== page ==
7.2 Integration of measles molecular and epidemiological data

Mick Mulders

The virologic surveillance for measles virus has expanded through the efforts of the GMRLN laboratories and the sequence data has been made available in the MeaNS database (http://www.who-measles.org). The aggregate data can be accessed to produce a global snapshot of the molecular epidemiology of measles. However, gaps in virologic surveillance, particularly in the African Region and the South-East Asia Region, leave open the possibility of the detection of a novel genotype or a genotype that had been considered inactive or even extinct.

It should be emphasized that the accurate interpretation of data obtained from molecular surveillance of measles is dependent on the availability of epidemiologic data for individual cases and outbreaks. By integration of the measles molecular surveillance data with corresponding epidemiologic information, it has been possible to track global patterns of circulating genotypes, and to document the progress of programmes to eliminate transmission of endemic virus [1-12].

However, the progress that has been made to decrease global transmission of measles virus has not only reduced the number and diversity of circulating genotypes but also the diversity within genotypes. The phylogenetic analysis conducted using the N-450 region may be insufficient to discern between very similar, but epidemiologically unrelated, viruses within a genotype. In situations that could benefit from the ability to discriminate between closely related viruses within a genotype, particularly in elimination settings, sequencing of additional regions of the viral genome may be required.

If, for example, a prolonged outbreak results from an imported case of measles, it may be difficult to demonstrate that a newly detected cluster of epidemiologically unrelated cases with the same genotype was the result of a new introduction of virus (repeated importation) from the same endemic source. The alternative hypothesis, that missed cases associated with the original outbreak were the source for the newly detected cases, would be difficult to rule out. Sequences that reveal genetic variation that supports the existence of separate transmission pathways among the similar viruses within a genotype would be required to distinguish between the two possible scenarios.

There is evidence to suggest that greater heterogeneity exists among virus strains within a genotype in settings with long-term endemic circulation compared to that associated with viruses from an outbreak that resulted from a single importation [23-27]. It is anticipated that the presence or absence of significant nucleotide variation observed by sequencing additional regions of the measles genome can help elucidate whether separate transmission pathways exist among contemporaneous outbreaks. Investigations are underway to optimize the sequencing methodologies for extended sequencing to provide increased resolution in genetic analyses. The methods and prospects for using extended window sequencing and whole genome sequencing to discriminate among genetically similar strains within a genotype for epidemiologic applications are described in section 7.11.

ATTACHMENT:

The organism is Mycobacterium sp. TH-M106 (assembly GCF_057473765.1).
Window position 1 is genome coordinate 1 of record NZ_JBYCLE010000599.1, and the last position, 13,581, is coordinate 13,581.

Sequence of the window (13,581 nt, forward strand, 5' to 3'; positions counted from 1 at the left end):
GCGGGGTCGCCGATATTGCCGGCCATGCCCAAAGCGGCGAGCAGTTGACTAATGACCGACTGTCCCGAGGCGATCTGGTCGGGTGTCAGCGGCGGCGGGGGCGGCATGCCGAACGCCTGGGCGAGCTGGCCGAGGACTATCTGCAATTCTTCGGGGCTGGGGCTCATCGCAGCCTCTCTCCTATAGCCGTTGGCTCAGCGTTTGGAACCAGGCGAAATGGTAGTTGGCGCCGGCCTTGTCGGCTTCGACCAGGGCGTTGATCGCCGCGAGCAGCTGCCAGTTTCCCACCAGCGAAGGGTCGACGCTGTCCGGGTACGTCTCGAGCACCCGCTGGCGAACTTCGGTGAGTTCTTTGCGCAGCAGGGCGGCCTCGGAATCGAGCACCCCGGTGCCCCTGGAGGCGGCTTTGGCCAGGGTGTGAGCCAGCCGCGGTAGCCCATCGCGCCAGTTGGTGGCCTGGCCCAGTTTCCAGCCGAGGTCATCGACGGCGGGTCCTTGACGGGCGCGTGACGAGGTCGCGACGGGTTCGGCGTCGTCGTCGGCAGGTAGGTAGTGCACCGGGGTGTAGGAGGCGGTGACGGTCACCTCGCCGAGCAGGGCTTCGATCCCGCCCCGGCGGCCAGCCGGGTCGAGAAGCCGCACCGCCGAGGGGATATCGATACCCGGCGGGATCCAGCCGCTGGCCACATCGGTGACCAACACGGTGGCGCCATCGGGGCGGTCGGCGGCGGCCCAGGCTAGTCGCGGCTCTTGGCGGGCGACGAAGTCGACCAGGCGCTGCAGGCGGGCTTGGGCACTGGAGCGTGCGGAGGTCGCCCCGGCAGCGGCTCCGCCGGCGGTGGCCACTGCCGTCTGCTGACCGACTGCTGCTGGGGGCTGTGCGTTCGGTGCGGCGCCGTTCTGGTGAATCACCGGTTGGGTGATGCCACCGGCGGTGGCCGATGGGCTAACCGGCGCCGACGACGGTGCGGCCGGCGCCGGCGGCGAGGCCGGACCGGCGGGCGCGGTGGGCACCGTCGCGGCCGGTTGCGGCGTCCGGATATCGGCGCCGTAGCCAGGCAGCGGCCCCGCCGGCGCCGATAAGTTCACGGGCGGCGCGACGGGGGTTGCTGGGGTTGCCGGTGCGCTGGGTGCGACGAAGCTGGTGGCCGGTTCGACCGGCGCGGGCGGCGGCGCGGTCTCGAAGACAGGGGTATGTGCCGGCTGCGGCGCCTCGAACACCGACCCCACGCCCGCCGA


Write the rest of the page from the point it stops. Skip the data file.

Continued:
7.2.1 The named strain designation for circulating variants within a genotype

The 2015 WER update formalized the designation of “named strains” that describe phylogenetically similar strains observed within a genotype. The concept of a named strain provides a convenient means to identify sequences within a genotype that represent an epidemiologically significant viral lineage. A named strain offers an additional frame of reference within the recognized genotypes to describe and track lineages. The virus strain that is eligible for designation as a named strain must have been identified in numerous outbreaks in several countries over a 2-year period. A named strain can be proposed by any of the authorized MeaNS submitters but the sequences for the proposed named strains must be in the public database in MeaNS and be available through GenBank.

The name of the genotype/virus sequence that is used to represent the named strain is derived from the earliest strain within the lineage that is available through GenBank. However, there is no epidemiologic significance implied for the representative strain. In addition, the source or location associated with the WHO name for the earliest strain is incidental and does not define the source for the lineage. As of July 2017, there were 7 named strains in genotype B3, 11 in genotype D4, 11 are genotype D8 viruses, 2 in genotype D9, and 6 named strains have been designated in genotype H1. For a current listing of named strains, refer to the information available in MeaNS.